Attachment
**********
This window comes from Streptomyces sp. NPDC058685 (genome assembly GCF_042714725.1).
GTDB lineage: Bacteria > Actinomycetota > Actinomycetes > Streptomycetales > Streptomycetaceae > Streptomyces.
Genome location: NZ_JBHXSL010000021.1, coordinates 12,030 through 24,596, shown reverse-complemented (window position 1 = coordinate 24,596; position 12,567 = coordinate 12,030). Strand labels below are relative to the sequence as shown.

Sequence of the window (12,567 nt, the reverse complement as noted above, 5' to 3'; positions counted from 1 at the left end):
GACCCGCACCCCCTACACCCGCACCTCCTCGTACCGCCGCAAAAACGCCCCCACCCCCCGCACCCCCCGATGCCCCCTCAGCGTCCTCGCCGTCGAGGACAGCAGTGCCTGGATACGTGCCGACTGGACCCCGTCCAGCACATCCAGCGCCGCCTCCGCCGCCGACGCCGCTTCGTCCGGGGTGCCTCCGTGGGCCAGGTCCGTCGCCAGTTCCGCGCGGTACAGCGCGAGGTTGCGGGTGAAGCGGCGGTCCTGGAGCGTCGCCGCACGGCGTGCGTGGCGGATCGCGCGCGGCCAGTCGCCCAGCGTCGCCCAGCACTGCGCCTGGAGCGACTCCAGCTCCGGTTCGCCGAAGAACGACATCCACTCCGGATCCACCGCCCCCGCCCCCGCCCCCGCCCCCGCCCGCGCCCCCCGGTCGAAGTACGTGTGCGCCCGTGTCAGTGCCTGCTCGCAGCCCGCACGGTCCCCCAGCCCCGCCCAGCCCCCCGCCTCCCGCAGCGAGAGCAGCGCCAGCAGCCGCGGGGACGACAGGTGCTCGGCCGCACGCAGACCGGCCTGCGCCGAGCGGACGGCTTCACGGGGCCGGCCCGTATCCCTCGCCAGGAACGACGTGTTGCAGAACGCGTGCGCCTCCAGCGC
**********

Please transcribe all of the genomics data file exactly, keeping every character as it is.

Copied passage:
This window comes from Streptomyces sp. NPDC058685 (genome assembly GCF_042714725.1).
GTDB lineage: Bacteria > Actinomycetota > Actinomycetes > Streptomycetales > Streptomycetaceae > Streptomyces.
Genome location: NZ_JBHXSL010000021.1, coordinates 12,030 through 24,596, shown reverse-complemented (window position 1 = coordinate 24,596; position 12,567 = coordinate 12,030). Strand labels below are relative to the sequence as shown.

Sequence of the window (12,567 nt, the reverse complement as noted above, 5' to 3'; positions counted from 1 at the left end):
GACCCGCACCCCCTACACCCGCACCTCCTCGTACCGCCGCAAAAACGCCCCCACCCCCCGCACCCCCCGATGCCCCCTCAGCGTCCTCGCCGTCGAGGACAGCAGTGCCTGGATACGTGCCGACTGGACCCCGTCCAGCACATCCAGCGCCGCCTCCGCCGCCGACGCCGCTTCGTCCGGGGTGCCTCCGTGGGCCAGGTCCGTCGCCAGTTCCGCGCGGTACAGCGCGAGGTTGCGGGTGAAGCGGCGGTCCTGGAGCGTCGCCGCACGGCGTGCGTGGCGGATCGCGCGCGGCCAGTCGCCCAGCGTCGCCCAGCACTGCGCCTGGAGCGACTCCAGCTCCGGTTCGCCGAAGAACGACATCCACTCCGGATCCACCGCCCCCGCCCCCGCCCCCGCCCCCGCCCGCGCCCCCCGGTCGAAGTACGTGTGCGCCCGTGTCAGTGCCTGCTCGCAGCCCGCACGGTCCCCCAGCCCCGCCCAGCCCCCCGCCTCCCGCAGCGAGAGCAGCGCCAGCAGCCGCGGGGACGACAGGTGCTCGGCCGCACGCAGACCGGCCTGCGCCGAGCGGACGGCTTCACGGGGCCGGCCCGTATCCCTCGCCAGGAACGACGTGTTGCAGAACGCGTGCGCCTCCAGCGC